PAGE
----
# Price of a futures contract

Hello everyone,

I have met this question in Schweser Notes:

The price of a forward or futures contract:

A. is typically zero at initiation

B. is equal to the spot price at expiration

C. remains the same over the term of the contract

The answer is C and the explanation for this is that price of a forward or futures contract refers to price specified in the contract.

For a forward contract, it can be understood. But for a futures contract, its price changes daily on the exchange. So if price of a futures contract refers to the price specified in the contract, then what is price changing on the exchange called?

A future on wheat, for example, has a price of 65 today and the settlement date is in 30 days. That price remains constant until expiration of the future contract because we have agreed to buy/sell wheat in 30 days for 65. As you see, it is like a forward contract. The only difference is the daily compensation of value in the clearinghouse, but forget thar for now.

Suppose a 3 days have passed since we arranged our future above. What is the price of our future now? Yup, 65.

What is the price of a future on wheat of 30 days from now? Possibly not 65 anymore, but a different value because the market of wheat moves.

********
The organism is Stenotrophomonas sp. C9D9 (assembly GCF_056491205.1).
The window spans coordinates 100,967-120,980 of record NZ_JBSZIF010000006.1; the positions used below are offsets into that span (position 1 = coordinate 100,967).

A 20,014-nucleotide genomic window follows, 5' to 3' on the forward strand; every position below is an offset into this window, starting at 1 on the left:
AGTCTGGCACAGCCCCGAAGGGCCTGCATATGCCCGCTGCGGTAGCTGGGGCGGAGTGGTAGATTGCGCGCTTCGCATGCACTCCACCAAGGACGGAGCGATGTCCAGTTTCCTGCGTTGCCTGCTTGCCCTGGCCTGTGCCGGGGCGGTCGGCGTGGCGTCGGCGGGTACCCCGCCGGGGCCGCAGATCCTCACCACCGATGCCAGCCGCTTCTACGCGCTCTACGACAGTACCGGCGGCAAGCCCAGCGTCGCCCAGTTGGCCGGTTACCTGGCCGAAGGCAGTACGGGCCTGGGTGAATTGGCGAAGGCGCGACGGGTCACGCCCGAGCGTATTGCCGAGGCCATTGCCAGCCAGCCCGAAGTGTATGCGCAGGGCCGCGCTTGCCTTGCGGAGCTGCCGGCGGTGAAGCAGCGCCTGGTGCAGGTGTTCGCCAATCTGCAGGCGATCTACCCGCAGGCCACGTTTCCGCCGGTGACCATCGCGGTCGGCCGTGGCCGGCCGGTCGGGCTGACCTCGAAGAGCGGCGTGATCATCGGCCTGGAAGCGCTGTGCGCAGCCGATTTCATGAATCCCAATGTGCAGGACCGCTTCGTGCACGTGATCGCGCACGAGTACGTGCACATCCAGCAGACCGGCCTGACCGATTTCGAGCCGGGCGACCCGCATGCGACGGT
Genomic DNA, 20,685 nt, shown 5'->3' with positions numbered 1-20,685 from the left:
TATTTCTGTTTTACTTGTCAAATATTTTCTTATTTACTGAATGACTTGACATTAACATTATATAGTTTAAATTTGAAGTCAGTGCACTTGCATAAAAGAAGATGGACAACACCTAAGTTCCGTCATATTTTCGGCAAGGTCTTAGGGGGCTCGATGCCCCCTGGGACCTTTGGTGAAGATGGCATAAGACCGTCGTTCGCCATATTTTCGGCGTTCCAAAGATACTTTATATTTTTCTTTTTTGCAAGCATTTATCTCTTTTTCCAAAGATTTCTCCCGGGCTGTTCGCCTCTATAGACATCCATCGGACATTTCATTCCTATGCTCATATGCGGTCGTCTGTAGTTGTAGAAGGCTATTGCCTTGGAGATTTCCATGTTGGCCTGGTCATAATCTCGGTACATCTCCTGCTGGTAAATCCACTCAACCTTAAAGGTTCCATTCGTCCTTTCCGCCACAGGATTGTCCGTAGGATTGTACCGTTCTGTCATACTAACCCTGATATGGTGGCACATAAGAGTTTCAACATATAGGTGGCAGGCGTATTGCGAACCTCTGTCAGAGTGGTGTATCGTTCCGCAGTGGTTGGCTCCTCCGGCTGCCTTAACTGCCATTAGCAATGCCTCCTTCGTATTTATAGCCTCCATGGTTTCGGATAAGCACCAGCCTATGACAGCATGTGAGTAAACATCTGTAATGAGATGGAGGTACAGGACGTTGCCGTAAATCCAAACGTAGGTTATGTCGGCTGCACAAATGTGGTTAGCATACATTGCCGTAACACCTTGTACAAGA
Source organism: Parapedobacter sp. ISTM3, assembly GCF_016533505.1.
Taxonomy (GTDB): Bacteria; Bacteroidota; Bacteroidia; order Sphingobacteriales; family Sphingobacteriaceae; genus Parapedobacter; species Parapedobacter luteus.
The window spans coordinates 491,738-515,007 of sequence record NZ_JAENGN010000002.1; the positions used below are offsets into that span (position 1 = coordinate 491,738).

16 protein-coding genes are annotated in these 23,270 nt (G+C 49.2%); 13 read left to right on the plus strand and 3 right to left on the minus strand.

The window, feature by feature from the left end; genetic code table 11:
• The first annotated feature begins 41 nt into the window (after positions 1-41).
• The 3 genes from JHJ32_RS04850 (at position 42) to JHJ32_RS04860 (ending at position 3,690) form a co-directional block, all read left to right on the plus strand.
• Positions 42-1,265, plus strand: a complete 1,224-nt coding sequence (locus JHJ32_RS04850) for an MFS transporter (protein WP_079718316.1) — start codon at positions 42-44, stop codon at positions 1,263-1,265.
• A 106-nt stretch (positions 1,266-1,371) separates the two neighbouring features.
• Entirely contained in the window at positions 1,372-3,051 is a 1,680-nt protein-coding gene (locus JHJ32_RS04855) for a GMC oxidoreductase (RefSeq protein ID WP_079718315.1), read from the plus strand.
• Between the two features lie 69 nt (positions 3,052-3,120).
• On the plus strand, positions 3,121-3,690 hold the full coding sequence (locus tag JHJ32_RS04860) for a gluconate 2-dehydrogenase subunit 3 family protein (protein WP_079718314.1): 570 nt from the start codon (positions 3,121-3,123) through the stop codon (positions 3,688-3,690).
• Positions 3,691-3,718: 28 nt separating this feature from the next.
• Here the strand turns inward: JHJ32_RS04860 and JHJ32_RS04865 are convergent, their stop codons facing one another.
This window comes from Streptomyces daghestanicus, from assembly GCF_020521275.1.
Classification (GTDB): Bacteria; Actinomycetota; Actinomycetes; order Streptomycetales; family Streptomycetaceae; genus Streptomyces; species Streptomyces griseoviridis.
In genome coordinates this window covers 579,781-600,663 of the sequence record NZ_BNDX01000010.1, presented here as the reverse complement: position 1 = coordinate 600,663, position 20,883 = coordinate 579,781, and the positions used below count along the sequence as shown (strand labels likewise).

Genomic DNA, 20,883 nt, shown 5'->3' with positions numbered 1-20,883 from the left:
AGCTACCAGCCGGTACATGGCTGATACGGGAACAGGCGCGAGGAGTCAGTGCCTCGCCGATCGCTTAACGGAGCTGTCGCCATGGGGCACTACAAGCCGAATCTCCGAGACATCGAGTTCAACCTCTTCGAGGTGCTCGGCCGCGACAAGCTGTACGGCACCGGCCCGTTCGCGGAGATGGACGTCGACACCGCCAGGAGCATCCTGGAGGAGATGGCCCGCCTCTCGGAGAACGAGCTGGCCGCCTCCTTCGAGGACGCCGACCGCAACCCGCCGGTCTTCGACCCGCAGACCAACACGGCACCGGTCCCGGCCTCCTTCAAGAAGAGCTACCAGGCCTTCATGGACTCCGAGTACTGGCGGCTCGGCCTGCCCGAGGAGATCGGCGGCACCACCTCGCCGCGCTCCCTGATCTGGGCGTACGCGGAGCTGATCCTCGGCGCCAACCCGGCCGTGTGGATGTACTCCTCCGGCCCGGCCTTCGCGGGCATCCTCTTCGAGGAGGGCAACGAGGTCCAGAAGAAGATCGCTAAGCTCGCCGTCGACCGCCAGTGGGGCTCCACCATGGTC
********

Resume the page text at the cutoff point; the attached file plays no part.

Have you realized the difference?

Yes I know that the price specified in the contract remains unchanged. But I’m just wondering, what is the price on the exchange called? Isn’t it also price of the futures contract? And it changes daily.

The _ price _ of a forward or futures contract is, by definition, the agreed price of the underlying at expiration. It doesn’t change.

The price on the exchange is called the _ market price _. It can change. And the forward contract is marked to market (at least) daily.

I’m clear with your answer. But I feel like the book uses them interchangeably. Let me quote this sentence in the Notes:

‘Futures prices converge to spot prices as futures contracts approach expiration’

This ‘futures prices’ surely refer to market price not the futures prices as it stated. So the Notes uses them interchangeably, doesn’t it?

Correct, it refers to market prices of futures.

I think the book uses the term “future price” without any differentiation because it is not ambiguous that the agreed price of a future does not change and the market prices of futures are the ones that constantly change.

Yes, thank you very much.

Note (pun almost not intended) that many prep providers use notoriously sloppy language.